Until today, I had never heard of Claude Neal. I know that every February is Black History Month but it was just a coincidence that I listened to Claude Neal: A Strange and Bitter Crop this morning on NPR.
How had I never heard the horrible story of the 1934 lynching of Claude Neal? It's hard to get through the NPR report for a lot of reasons. Not just the gruesome detail but the fact that this happened at all.
As I listened, I asked myself the same question that I asked over and over again while working on Gidon's story. How does this happen? What kind of atmosphere prevails in a town, a county or a nation, that allows this kind of inhuman savagery to occur? What was in the air? What was in the water? How does society get to the point in which - I actually can't bring myself to write what happened to Claude Neal. I am at a loss for words.
This, I think, is one of the aspects of Gidon's story - the story of the Holocaust and other genocides and atrocities that leaves me most grasping for answers.
Recently, I saw a meme on social media that said "If you've ever wondered what you would have done during the Holocaust, the answer is exactly what you are doing right now." I was so taken aback by the presumptive negativity of that. Can you compare what is happening right now in the world to the decade before the Holocaust?
In some ways, I think we can. Let me explain. Periods of time in history, during which we dehumanize others come as regularly as the rain. It doesn't take a history major to figure that out. But - do we always notice the process through which we are becoming so fearful and dismissive of some other group, some other type of people that we would actually be whipped up into a killing frenzy?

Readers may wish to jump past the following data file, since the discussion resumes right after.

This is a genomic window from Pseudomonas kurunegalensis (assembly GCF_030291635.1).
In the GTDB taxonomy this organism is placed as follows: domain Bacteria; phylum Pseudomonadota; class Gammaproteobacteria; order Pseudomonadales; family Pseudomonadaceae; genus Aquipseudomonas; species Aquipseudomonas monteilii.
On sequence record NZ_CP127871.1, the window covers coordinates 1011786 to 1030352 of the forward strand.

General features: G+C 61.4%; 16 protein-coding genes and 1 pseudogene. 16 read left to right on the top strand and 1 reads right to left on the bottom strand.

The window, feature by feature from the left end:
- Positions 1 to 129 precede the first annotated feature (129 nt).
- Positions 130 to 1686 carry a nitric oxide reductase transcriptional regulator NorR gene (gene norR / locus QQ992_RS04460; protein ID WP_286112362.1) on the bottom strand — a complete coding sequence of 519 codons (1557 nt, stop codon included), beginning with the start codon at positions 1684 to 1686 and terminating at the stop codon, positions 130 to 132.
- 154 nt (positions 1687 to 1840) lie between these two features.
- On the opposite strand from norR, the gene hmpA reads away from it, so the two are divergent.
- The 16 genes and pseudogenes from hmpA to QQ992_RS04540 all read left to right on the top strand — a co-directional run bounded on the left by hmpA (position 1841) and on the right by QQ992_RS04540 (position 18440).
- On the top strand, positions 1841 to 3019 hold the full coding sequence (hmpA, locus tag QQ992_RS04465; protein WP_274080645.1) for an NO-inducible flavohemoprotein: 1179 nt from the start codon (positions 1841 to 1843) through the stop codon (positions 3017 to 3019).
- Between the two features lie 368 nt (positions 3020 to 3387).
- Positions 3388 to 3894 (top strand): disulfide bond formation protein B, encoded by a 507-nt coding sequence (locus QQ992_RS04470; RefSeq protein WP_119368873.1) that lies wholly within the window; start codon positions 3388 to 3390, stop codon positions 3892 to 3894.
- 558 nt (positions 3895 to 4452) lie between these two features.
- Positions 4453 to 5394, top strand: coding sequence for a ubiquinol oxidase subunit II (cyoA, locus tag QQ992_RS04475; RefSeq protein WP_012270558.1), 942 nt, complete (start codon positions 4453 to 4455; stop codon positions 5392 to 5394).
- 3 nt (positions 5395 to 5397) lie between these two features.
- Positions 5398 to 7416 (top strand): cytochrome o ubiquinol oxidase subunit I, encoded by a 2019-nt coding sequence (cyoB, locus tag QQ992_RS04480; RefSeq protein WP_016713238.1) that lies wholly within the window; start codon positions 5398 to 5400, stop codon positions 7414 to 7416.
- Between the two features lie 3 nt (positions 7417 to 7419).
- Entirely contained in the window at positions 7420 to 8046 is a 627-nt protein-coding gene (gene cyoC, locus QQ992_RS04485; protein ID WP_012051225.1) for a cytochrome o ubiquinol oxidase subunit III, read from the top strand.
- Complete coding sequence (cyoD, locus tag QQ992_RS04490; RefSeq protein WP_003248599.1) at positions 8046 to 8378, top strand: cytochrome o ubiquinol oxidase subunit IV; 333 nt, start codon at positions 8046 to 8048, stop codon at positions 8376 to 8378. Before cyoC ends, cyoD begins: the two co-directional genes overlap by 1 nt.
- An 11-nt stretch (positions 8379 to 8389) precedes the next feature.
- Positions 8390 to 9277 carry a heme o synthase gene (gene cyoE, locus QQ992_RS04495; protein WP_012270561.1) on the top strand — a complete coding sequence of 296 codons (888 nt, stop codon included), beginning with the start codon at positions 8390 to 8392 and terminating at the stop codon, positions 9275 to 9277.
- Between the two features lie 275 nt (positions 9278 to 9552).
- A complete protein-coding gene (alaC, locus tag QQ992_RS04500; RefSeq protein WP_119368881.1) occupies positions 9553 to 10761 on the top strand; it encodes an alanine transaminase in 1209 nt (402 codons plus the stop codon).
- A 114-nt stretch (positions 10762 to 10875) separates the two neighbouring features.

If you are anything like me, you think no WAY. Never. I would never, ever take part in such a thing.
But maybe we give ourselves too much credit. Maybe we need to be more vigilant about how we view "the other", whether that means someone of different ethnicity, sexual orientation or beliefs than ourselves. It doesn't start with killing frenzies, lynchings or ditches in the forest. It starts with mumbling to yourself - why don't you speak English?! Or - How did he wind up homeless, anyway? Or - they should stay in their own country! The parallels to Gidon's story and the story of hate wherever it is too often found are too close for comfort to me.
It was only yesterday that the US House of Representatives passed The Emmett Till Antilynching Act, which qualifies a lynching as a hate crime. It only took 100 years for them to pass that law.
As Black History Month draws to a close, let us remember Claude Neal today. Nobody was ever brought to justice for his terrible death. But it did not pass unnoticed and in Claude's name - in Gidon's name, in the name of the millions and millions who have suffered at the hands of hate, we will remember.